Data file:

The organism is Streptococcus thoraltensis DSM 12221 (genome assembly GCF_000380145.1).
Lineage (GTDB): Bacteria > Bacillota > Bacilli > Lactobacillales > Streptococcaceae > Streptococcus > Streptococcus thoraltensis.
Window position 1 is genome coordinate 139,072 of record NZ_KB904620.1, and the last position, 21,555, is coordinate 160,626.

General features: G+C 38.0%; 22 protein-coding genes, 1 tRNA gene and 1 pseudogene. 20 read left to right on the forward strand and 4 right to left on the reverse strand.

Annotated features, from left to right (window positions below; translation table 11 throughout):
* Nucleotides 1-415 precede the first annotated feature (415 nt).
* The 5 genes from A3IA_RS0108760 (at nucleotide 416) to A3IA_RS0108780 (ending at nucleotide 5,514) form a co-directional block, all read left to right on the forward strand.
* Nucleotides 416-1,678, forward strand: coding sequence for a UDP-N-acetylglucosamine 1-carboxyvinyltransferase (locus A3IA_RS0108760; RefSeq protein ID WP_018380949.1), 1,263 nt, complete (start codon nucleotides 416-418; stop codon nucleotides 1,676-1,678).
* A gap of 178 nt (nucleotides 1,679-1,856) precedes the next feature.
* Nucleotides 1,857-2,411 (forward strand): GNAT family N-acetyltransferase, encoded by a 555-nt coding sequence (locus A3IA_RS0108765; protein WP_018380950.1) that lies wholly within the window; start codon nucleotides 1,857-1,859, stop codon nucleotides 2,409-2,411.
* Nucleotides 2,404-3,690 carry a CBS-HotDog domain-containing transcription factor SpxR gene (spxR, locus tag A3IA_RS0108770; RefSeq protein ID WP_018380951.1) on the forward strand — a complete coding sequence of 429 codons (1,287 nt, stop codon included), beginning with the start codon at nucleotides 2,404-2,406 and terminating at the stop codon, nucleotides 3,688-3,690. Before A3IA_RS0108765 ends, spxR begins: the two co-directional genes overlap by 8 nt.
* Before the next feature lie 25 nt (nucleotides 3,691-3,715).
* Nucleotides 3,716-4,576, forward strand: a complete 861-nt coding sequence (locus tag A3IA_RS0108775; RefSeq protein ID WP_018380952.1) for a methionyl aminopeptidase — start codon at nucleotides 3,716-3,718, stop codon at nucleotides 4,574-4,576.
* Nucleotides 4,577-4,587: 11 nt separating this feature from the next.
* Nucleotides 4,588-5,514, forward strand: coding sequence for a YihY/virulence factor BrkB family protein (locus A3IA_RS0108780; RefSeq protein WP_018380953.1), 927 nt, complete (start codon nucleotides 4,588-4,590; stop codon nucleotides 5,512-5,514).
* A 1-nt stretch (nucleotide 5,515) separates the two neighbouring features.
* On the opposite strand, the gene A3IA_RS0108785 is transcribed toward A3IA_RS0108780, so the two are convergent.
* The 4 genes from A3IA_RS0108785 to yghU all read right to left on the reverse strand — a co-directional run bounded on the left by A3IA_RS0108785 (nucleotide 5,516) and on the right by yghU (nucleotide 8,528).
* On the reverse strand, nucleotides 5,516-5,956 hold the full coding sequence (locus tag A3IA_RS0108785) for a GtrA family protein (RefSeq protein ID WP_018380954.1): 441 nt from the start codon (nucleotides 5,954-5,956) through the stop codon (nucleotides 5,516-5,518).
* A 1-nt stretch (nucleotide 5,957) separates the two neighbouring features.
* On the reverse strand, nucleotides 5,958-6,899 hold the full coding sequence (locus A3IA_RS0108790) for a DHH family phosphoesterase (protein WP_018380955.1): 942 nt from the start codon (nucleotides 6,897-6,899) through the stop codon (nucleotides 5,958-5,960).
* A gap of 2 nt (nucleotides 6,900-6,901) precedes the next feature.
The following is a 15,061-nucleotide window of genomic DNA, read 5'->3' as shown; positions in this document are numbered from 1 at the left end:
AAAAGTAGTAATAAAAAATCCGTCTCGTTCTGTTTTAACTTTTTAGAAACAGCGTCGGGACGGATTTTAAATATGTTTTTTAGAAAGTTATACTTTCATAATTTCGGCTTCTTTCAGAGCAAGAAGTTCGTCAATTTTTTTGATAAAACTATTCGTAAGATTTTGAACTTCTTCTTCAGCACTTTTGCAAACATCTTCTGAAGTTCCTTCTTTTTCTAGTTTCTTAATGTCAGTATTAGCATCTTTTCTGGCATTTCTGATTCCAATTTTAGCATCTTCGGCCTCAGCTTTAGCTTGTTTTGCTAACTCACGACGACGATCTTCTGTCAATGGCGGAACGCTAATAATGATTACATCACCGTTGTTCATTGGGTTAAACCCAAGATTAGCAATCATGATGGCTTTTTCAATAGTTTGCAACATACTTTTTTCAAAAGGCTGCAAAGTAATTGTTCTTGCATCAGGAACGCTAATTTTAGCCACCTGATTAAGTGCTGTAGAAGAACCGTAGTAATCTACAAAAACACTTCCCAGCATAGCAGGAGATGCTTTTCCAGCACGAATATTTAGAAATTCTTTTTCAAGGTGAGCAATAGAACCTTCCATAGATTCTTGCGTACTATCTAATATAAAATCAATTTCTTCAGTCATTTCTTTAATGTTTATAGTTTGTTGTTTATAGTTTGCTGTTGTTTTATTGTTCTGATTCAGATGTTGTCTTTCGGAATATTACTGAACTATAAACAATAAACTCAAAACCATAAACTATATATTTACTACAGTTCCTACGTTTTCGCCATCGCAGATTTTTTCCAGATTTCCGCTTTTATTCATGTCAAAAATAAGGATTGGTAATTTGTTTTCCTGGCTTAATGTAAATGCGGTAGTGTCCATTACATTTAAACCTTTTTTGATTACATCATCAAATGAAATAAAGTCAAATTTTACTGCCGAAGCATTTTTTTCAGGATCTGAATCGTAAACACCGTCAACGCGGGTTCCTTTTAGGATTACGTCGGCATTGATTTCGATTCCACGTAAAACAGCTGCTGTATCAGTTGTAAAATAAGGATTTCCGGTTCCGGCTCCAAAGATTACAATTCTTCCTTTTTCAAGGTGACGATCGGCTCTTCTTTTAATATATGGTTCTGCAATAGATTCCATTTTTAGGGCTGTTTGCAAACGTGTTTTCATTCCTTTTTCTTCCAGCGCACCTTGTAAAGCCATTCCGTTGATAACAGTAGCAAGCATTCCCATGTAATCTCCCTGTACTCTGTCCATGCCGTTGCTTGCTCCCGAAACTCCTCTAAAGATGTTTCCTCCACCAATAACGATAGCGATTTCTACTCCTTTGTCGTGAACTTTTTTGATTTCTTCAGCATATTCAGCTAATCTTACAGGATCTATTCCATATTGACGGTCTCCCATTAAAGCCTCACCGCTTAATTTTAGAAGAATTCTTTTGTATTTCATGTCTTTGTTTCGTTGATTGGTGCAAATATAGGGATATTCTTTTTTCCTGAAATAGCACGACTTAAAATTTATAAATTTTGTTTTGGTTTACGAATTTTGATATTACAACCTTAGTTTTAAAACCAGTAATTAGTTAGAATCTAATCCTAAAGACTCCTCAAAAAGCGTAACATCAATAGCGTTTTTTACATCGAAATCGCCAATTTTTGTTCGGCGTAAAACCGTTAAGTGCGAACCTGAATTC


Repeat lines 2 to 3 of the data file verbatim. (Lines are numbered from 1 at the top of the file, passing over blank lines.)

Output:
Lineage (GTDB): Bacteria > Bacillota > Bacilli > Lactobacillales > Streptococcaceae > Streptococcus > Streptococcus thoraltensis.
Window position 1 is genome coordinate 139,072 of record NZ_KB904620.1, and the last position, 21,555, is coordinate 160,626.